National body gives enhanced protection for victims and witnesses

Monday, 13 January 2020 08:31 -     - {{hitsCtrl.values.hits}}


  • Officials say awareness of new law needed to encourage more victims to come forward 
  • Media expected to be very careful when reporting victims under new law
  • Victims have capacity to complain directly to National Authority, even when Police are offenders 


The National Authority for the Protection of Victims of Crime and Witnesses (NAPVCW) last weeke called on the public to be more forthcoming in the reporting of crimes, especially those related to domestic violence, rape and child abuse, as the law protects the victim.

According to the NAPVCW, many citizens are unaware of the protection and privileges offered to victims and witnesses by law and do not report crimes nor step forward as a witness. Crimes, especially ones related domestic violence, rape, sexual abuse and child abuse, go unreported often due to fear of stigmatisation, cultural perceptions, social alienation, and a lack of faith in law enforcement and the Judiciary.

The call for the public to be more forthcoming came at an event organised by the NAPVCW yesterday morning where members of the media were part of an awareness program. The Protection of Victims of Crime and Witnesses Act No.4 of 2015, which, for the first time in Sri Lanka, offers a range of protection, assistance and privileges for victims and witnesses alike, is a turning point in Sri Lankan jurisprudence. The National Authority also called on the media industry to more aware of new laws governing reporting on crime, victims, and witnesses.

“The media has a big role to play in educating the public about this law, and it also has a responsibility to uphold the law” said NAPVCW Director-General Udayakumara Amarasinghe. 

“You need to balance the public right to information with the rights of the victims and witnesses,” opined Attorney-at-Law and UNDP Policy Specialist Chandrika Karunaratna. 

Karunaratna explained that exposure of vulnerable victims (children, women and those who have been raped or sexually abused) can negatively impact that individual, their family and friends, and complicate the justice mechanisms. ‘Trial by media’ also calls in to question the moral and ethical obligations which media institutions are bound by, she said.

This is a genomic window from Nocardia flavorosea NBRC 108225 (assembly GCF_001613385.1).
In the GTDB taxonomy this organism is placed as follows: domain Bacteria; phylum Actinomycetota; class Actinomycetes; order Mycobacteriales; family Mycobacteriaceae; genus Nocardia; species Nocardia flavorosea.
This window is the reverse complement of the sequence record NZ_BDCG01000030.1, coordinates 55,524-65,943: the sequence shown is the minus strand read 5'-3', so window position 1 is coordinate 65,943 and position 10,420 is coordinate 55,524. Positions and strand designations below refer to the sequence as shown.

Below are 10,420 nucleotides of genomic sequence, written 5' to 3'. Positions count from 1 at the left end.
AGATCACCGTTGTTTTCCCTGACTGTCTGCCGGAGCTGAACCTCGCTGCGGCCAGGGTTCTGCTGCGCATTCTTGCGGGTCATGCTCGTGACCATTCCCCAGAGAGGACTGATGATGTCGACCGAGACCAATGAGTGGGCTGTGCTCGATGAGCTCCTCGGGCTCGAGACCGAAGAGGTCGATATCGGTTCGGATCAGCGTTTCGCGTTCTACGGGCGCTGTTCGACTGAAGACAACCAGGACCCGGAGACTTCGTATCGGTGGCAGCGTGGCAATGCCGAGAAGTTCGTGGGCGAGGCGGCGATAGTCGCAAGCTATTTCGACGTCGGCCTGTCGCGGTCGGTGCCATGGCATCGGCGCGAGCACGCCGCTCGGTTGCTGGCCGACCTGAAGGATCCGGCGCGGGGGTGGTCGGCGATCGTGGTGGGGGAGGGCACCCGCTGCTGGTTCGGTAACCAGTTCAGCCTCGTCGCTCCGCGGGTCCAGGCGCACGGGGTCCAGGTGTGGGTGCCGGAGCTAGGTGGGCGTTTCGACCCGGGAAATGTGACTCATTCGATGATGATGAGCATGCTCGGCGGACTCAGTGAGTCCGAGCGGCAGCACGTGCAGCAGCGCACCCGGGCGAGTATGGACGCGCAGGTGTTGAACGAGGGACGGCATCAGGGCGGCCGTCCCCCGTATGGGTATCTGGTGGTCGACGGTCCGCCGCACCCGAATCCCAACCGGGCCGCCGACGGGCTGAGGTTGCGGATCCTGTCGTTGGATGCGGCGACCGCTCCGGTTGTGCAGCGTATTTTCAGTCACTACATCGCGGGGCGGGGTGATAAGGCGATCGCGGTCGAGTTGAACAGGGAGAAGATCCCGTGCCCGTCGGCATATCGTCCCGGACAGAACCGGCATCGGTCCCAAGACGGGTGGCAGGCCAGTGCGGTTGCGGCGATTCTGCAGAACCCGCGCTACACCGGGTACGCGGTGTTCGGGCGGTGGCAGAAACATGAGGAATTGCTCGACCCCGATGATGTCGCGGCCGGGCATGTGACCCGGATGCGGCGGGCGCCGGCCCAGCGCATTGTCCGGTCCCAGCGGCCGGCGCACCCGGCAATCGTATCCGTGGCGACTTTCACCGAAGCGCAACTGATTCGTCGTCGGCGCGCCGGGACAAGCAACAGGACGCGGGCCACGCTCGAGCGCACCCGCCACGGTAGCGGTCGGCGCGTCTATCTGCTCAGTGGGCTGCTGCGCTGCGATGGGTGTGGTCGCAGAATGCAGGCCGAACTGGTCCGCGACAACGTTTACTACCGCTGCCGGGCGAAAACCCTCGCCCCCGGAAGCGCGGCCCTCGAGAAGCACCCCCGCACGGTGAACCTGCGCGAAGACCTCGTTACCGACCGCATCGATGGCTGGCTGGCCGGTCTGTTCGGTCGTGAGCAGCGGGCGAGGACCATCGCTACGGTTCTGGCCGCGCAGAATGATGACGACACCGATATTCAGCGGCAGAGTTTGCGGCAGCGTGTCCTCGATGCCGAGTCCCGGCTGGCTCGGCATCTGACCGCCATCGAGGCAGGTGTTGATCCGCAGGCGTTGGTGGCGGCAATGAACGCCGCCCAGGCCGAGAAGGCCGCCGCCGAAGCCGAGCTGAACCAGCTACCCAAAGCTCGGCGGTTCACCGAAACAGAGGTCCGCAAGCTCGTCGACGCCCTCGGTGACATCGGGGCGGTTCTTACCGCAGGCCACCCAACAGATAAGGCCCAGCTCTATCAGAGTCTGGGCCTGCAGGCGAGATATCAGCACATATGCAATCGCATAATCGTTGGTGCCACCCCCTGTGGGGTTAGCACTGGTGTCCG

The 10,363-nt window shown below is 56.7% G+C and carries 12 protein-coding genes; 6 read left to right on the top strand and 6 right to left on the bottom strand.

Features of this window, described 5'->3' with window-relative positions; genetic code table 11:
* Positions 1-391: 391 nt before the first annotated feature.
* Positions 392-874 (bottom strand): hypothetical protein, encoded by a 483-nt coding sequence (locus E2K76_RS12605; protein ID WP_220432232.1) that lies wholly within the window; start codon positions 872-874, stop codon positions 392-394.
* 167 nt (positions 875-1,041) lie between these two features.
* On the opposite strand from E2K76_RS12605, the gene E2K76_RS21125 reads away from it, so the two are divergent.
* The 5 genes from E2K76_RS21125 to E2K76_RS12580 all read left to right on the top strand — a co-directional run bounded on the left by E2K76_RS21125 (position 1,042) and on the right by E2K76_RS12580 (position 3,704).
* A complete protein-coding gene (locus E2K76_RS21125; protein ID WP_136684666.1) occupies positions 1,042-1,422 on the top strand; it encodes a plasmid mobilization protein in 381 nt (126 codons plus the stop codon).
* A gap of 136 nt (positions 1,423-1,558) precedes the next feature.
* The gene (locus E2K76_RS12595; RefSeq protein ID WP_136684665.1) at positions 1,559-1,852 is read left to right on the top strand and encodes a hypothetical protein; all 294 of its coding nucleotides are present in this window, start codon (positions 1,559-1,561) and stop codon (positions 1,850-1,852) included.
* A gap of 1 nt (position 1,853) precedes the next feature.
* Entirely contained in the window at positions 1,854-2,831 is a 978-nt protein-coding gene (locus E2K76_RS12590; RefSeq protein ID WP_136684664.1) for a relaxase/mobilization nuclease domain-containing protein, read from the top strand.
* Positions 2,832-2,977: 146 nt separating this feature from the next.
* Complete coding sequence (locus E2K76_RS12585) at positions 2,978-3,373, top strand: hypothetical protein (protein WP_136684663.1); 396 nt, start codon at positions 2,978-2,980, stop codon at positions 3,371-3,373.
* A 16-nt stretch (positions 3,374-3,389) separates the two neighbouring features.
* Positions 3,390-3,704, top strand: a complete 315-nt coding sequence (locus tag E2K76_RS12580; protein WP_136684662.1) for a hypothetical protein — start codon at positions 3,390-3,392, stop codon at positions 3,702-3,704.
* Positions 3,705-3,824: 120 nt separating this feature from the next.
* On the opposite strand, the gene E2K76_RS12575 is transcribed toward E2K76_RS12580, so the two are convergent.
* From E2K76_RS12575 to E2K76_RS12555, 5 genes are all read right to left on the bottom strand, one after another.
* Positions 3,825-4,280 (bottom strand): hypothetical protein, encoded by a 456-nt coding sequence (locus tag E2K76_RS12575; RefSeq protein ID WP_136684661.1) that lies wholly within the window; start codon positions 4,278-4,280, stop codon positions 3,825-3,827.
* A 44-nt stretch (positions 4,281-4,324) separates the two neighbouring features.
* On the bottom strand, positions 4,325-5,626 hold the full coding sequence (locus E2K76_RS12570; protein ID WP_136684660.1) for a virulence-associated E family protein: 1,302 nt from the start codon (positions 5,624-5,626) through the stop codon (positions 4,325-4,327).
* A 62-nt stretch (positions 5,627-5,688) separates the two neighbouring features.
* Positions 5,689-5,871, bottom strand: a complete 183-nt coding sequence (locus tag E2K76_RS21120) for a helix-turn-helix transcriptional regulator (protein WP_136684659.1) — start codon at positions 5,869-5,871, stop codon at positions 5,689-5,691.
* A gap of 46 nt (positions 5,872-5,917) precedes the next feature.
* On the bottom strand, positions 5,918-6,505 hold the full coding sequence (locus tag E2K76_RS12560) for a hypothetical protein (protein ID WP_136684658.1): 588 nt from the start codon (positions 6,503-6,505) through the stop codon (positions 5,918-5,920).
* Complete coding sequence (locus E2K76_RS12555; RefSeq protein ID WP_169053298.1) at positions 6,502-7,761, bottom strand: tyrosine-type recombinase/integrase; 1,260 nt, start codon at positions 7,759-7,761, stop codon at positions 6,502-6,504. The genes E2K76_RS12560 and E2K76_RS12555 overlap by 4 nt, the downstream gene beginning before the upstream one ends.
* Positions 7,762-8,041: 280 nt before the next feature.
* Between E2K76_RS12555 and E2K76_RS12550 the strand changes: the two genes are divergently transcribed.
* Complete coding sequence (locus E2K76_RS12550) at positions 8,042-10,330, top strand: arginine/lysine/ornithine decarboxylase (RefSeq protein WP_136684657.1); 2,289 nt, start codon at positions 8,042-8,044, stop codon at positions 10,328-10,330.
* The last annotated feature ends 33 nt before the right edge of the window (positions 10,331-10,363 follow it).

Karunaratna advised members of the media to be up to date on the new law, pointing out that the release of information on suspects, victims and witnesses which may put them in risk of retribution and is a punishable offence under the Act. She highlighted the need for media institutions to practice high standards of professionalism when reporting on crimes. 

Addressing the gathering, former Solicitor General Suhada Gamlath stated that there had been a long-felt need for an independent and prompt mechanism to grant protection for victims and witnesses, pointing out that historically, it was the rights of the accused that were protected. 

Gamlath pointed out that media was the fourth pillar of democracy along with the Judiciary, Legislature and Executive, and that the protections offered to the vulnerable individuals (victims and witnesses) needed to be understood and upheld by journalists and editors. 

“A hallmark of a successful protection structure lies in the independence and promptness of the response mechanism. It must be capable of enabling trust in a process because a victim’s or witness’ reluctance to partake in the process may be due to fear of retaliation. A strengthened protection mechanism also serves to encourage witness testimony,” said UNDP Resident Representative Robert Juhkam, commenting on the impact organisations like NAPVCW can make. 

According to Juhkam, the United Nations Development Program (UNDP) in Sri Lanka supports the NAPVCW in policy, expanding the knowledge base and technical matters, and has done so for the past two decades. 

The NAPVCW is mandated to offer protection and assistance to victims and witnesses who fear retaliation. If anyone fears reporting a crime to the Police or if the alleged crime involves the Police, the complainants can report the crime to the NAPVCW directly in person, by mail, or via their hotline 1985. 

Pix by Lasantha Kumara